The cognates Eng. contemplate ~ Sp. contemplar come ultimately from the Latin first conjugation deponent verb contemplārī ‘observe, note or notice’ or ‘to gaze at’. It is first attested in Spanish in the 15th century and in English, in the late 16th century. This verb is derived from the Latin noun templum, so to the extent that templum could possibly be derived from the root *tem‑, then so could this verb. The main meaning of both of these verbs is ‘to look at attentively and thoughtfully’ (AHD). However, Eng. contemplate has acquired two additional senses that its Spanish counterpart does not have. The first one is ‘to consider carefully and at length; meditate on or ponder’ (AHD), as in to contemplate a problem from all sides, which can be translated into Spanish as meditar sobre. The second one is ‘to have in mind as an intention or possibility’ (AHD), as in to contemplate getting married. This sense would translated into Spanish as considerar, pensar en. To the extent that Spanish speaker use the verb contemplar with these senses, they are engaging in semantic calquing (cf. Part I, cf. §1.4.2, §, §4.8.2).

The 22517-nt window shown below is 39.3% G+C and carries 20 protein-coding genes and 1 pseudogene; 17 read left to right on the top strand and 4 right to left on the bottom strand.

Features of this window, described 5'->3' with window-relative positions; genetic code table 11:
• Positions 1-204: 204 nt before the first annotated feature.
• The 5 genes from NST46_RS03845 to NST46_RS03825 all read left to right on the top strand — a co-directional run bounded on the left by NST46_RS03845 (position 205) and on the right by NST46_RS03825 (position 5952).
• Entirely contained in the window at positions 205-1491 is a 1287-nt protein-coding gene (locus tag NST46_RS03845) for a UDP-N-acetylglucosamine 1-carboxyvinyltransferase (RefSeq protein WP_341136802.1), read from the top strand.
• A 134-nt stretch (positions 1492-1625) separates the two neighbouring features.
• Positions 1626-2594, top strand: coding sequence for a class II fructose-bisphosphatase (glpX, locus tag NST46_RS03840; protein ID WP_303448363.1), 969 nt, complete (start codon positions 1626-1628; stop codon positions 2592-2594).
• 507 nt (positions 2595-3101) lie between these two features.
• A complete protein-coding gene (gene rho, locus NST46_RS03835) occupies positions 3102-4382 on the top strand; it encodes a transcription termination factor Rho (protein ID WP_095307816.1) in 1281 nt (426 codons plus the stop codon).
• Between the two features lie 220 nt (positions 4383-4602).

Derived from these verbs are the cognate adjectives Eng. contemplative ~ Sp. contemplativo/a, which are both adjectives that mean ‘disposed to or characterized by contemplation’ (AHD), usually referring to a mood or a look. Eng. contemplative can also be a noun to refer to ‘a person given to contemplation’ or ‘a member of a religious order that emphasizes meditation’ (AHD), whereas the Spanish cognate cannot be used that way. Actually, the Spanish adjectives Sp. pensativo/a and meditabundo/a are usually better translations of the English adjective contemplative than contemplativo/a is.

Go to part 5 of 5